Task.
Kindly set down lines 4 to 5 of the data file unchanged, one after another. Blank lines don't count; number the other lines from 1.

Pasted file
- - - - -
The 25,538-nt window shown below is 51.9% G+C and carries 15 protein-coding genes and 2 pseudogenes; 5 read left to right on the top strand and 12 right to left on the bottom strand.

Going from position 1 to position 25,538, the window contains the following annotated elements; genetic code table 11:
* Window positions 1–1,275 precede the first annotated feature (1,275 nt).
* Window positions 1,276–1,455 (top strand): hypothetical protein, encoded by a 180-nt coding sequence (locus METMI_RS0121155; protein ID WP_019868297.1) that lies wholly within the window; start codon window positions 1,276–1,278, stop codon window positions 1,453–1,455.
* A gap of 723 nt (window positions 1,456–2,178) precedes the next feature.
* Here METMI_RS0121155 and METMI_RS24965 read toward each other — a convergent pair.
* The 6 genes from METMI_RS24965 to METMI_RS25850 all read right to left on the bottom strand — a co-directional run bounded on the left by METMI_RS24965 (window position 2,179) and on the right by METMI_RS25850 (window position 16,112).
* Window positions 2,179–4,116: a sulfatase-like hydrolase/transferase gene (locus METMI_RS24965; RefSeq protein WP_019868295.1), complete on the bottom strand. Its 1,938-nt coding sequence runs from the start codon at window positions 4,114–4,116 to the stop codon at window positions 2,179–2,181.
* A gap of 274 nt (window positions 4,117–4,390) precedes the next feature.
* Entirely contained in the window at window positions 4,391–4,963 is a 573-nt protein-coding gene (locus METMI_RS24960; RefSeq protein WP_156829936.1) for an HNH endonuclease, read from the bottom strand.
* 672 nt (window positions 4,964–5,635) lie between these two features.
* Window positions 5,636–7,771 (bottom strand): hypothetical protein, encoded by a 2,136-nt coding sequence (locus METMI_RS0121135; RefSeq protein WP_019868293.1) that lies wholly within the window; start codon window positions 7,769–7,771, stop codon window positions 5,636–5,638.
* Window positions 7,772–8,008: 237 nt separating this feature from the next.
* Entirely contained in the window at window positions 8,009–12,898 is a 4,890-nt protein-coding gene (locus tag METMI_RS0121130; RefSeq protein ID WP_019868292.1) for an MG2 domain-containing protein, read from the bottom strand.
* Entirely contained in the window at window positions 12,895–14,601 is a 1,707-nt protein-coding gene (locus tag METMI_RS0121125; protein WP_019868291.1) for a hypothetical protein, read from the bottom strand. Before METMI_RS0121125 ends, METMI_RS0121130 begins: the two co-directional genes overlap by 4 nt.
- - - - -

* Window positions 1,276–1,455 (top strand): hypothetical protein, encoded by a 180-nt coding sequence (locus METMI_RS0121155; protein ID WP_019868297.1) that lies wholly within the window; start codon window positions 1,276–1,278, stop codon window positions 1,453–1,455.
* A gap of 723 nt (window positions 1,456–2,178) precedes the next feature.